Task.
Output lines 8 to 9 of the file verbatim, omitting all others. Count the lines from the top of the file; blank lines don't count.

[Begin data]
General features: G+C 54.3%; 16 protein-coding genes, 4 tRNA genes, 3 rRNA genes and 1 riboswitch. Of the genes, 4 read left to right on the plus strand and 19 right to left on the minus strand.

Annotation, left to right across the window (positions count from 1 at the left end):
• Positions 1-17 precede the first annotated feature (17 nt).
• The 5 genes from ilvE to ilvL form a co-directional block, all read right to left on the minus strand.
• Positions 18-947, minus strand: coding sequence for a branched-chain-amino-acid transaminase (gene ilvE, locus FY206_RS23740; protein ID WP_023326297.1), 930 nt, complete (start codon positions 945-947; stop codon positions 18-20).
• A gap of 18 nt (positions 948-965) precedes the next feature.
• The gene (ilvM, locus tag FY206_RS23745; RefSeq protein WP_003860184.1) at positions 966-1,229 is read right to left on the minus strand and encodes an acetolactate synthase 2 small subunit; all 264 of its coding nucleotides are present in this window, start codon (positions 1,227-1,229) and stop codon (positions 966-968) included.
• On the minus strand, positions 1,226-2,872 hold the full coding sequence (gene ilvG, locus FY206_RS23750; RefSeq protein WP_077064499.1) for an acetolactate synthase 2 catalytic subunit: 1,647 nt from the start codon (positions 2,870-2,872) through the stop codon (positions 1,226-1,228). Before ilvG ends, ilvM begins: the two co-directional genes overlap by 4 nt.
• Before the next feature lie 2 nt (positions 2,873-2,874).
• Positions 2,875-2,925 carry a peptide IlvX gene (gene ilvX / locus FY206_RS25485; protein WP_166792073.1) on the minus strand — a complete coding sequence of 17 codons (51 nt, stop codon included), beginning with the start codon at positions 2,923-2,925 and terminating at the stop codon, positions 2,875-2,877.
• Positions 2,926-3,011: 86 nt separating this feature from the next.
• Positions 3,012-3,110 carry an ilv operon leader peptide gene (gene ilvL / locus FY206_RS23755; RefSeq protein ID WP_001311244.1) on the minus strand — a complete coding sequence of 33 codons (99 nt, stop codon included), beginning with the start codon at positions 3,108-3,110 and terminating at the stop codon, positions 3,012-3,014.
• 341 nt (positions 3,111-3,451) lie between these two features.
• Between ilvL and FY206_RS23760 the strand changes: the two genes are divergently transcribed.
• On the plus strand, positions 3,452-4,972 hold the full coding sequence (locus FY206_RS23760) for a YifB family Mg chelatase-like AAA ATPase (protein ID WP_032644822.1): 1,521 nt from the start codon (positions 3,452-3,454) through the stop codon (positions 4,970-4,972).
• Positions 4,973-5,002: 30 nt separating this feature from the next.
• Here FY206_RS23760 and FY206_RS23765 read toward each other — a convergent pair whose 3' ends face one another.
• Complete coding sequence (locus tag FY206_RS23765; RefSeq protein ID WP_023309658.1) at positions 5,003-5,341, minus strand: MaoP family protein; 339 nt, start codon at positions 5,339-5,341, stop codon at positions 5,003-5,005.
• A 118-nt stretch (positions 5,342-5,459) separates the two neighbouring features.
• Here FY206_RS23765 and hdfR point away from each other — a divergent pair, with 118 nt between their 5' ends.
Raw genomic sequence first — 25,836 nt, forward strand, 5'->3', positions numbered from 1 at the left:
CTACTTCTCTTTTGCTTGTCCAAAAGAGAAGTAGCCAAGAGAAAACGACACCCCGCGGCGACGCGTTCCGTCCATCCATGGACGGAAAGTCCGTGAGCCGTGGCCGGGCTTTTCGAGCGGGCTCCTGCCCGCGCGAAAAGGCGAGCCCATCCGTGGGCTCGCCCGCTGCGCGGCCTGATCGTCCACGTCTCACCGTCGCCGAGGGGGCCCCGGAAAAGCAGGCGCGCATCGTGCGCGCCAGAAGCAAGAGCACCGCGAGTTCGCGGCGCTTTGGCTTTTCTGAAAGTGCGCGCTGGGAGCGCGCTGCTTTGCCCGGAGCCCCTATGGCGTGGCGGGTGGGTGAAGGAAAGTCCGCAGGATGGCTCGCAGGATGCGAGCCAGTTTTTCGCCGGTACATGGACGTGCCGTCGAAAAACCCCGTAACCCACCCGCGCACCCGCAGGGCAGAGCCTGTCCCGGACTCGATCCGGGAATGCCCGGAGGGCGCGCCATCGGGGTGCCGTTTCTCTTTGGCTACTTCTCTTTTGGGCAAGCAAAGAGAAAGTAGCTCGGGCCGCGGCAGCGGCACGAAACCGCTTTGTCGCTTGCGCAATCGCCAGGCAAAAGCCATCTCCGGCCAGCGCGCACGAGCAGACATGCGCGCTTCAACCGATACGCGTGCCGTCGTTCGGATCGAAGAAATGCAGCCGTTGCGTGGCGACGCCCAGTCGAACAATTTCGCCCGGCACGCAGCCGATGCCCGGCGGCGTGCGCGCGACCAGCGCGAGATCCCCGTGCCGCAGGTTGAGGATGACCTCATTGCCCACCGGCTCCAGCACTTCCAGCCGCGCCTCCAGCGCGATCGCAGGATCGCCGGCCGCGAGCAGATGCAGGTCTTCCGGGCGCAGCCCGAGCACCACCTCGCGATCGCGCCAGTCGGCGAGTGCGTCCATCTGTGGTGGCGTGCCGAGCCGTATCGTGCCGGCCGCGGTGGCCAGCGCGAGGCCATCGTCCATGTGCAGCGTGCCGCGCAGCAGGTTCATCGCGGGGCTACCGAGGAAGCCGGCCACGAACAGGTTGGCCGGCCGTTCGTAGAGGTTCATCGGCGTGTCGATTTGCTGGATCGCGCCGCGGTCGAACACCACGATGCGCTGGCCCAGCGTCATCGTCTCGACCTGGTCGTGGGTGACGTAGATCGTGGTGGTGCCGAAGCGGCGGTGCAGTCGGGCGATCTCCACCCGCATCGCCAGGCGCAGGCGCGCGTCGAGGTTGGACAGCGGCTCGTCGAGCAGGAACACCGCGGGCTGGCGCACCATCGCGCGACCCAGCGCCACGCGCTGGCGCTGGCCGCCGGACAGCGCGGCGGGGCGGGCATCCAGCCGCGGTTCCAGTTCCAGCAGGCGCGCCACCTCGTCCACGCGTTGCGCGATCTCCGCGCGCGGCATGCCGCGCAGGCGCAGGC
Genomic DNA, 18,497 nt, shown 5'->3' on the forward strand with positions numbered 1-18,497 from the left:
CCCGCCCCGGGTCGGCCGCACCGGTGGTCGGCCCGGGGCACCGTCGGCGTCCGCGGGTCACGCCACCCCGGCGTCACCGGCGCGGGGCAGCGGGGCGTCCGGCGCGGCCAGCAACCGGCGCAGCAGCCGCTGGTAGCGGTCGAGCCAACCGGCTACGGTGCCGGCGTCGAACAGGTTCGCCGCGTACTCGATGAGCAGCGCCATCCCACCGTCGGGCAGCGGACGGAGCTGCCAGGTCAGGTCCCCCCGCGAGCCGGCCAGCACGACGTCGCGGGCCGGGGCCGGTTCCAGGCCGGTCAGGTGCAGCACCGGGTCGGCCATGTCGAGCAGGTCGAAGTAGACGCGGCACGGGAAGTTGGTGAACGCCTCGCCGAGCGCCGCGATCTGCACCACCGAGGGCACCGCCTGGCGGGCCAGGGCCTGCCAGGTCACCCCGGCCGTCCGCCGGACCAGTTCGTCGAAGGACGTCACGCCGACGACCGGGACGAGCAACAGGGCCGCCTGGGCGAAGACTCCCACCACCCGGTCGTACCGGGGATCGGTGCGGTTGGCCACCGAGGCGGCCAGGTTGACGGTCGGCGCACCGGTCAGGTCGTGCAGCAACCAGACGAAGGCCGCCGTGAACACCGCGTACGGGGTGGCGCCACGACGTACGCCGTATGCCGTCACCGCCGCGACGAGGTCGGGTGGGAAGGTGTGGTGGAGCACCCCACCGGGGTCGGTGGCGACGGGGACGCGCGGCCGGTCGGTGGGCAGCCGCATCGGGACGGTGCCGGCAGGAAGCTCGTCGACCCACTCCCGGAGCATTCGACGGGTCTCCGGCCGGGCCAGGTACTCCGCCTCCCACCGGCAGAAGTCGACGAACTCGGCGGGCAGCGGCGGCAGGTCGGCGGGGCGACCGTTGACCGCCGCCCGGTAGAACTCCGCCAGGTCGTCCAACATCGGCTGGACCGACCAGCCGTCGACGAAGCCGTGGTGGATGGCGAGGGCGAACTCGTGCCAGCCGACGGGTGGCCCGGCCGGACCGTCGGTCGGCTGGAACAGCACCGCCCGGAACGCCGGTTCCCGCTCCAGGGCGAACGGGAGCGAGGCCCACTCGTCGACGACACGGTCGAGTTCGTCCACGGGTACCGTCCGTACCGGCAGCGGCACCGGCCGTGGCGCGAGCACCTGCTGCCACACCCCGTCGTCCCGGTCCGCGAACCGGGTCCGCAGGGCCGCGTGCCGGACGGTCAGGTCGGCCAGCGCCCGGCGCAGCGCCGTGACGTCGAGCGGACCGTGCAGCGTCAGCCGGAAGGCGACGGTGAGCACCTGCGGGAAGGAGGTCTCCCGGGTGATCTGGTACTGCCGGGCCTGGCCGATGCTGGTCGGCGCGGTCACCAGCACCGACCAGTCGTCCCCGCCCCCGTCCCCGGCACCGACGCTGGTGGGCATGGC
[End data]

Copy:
• On the minus strand, positions 1,226-2,872 hold the full coding sequence (gene ilvG, locus FY206_RS23750; RefSeq protein WP_077064499.1) for an acetolactate synthase 2 catalytic subunit: 1,647 nt from the start codon (positions 2,870-2,872) through the stop codon (positions 1,226-1,228). Before ilvG ends, ilvM begins: the two co-directional genes overlap by 4 nt.
• Before the next feature lie 2 nt (positions 2,873-2,874).